Significant changes to the Affordable Care Act (ACA) are being considered by lawmakers who have been critical of its general approach to providing coverage and to some of its key provisions. An important area where changes will be considered has to do with how people with health problems would be able to gain and keep access to coverage and how much they may have to pay for it. People’s health is dynamic. At any given time, an estimated 27% of non-elderly adults have health conditions that would make them ineligible for coverage under traditional non-group underwriting standards that existed prior to the ACA. Over their lifetimes, everyone is at risk of having these periods, some short and some that last for the rest of their lives.
One of the biggest changes that the ACA made to the non-group insurance market was to eliminate consideration by insurers of a person’s health or health history in enrollment and rating decisions. This assured that people who had or who developed health problems would have the same plan choices and pay the same premiums as others, essentially pooling their expected costs together to determine the premiums that all would pay.
Proposals for replacing the ACA such as Rep. Tom Price’s Empowering Patients First Act and Speaker Paul Ryan’s “A Better Way” policy paper would repeal these insurance market rules, moving back towards pre-ACA standards where insurers generally had more leeway to use individual health in enrollment and rating for non-group coverage.1 Under these proposals, people without pre-existing conditions would generally be able to purchase coverage anytime from private insurers. For people with health problems, several approaches have been proposed: (1) requiring insurers to accept people transitioning from previous coverage without a gap (“continuously covered”); (2) allowing insurers to charge higher premiums (within limits) to people with pre-existing conditions who have had a gap in coverage; and (3) establishing high-risk pools, which are public programs that provide coverage to people declined by private insurers.
The idea of assuring access to coverage for people with health problems is a popular one, but doing so is a challenge within a market framework where insurers have considerable flexibility over enrollment, rating and benefits. People with health conditions have much higher expected health costs than people without them (Table 1 illustrates average costs of individuals with and without “deniable” health conditions). Insurers naturally will decline applicants with health issues and will adjust rates for new and existing enrollees to reflect their health when they can. Assuring access for people with pre-existing conditions with limits on their premiums means that someone has to pay the difference between their premiums and their costs. For people enrolling in high-risk pools, some ACA replacement proposals provide for federal grants to states, though the amounts may not be sufficient. For people gaining access through continuous coverage provisions, these costs would likely be paid by pooling their costs with (i.e., charging more to) other enrollees. Maintaining this pooling is difficult, however, when insurers have significant flexibility over rates and benefits. Experience from the pre-ACA market shows how insurers were able to use a variety of strategies to charge higher premiums to people with health problems, even when those problems began after the person enrolled in their plan. These practices can make getting or keeping coverage unaffordable.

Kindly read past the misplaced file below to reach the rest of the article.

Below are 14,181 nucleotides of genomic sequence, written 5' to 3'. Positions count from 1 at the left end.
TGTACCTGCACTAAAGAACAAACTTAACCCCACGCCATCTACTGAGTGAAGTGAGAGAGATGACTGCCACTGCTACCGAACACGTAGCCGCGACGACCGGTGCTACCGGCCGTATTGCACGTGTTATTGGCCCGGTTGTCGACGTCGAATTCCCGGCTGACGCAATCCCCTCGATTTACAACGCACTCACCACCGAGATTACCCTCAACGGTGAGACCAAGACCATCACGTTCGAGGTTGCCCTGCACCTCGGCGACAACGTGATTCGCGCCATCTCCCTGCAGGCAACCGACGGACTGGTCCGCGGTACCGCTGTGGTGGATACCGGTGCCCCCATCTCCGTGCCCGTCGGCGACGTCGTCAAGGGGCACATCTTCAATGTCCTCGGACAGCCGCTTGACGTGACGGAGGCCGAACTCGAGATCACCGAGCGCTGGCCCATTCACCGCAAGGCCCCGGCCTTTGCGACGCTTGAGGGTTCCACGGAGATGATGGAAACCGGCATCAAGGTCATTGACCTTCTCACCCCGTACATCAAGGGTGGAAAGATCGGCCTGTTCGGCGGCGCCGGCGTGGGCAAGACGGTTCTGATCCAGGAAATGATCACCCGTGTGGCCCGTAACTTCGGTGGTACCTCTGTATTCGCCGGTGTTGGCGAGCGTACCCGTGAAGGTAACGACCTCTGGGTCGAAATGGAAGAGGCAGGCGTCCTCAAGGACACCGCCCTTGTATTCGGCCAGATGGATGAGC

The discussion below focuses on some of the issues faced by people with health issues in the pre-ACA non-group insurance market. These pre-ACA insurance practices highlight some of the challenges in providing access and stable coverage for people and some of the issues that any ACA replacement plan will need to address. Many ACA replacement proposals have not yet been developed in sufficient detail to fully deal with these questions, or in some cases may defer them to the states.
We start by briefly summarizing key differences between the ACA and pre-ACA insurance market rules for non-group coverage that affect access and continuity of coverage. We then focus on pre-ACA access and continuity issues for three different groups: (1) people transitioning from employer coverage or Medicaid to the non-group market; (2) people with non-group coverage who develop a health problem; and (3) people who are uninsured (are not considered to have continuous coverage) who want to buy non-group coverage. After that, we discuss how medical underwriting and rating practices can segment a risk pool, initially and over time, and challenges that this poses for assuring continuous coverage. We end by reviewing some of the policy choices for addressing the challenges that have been raised.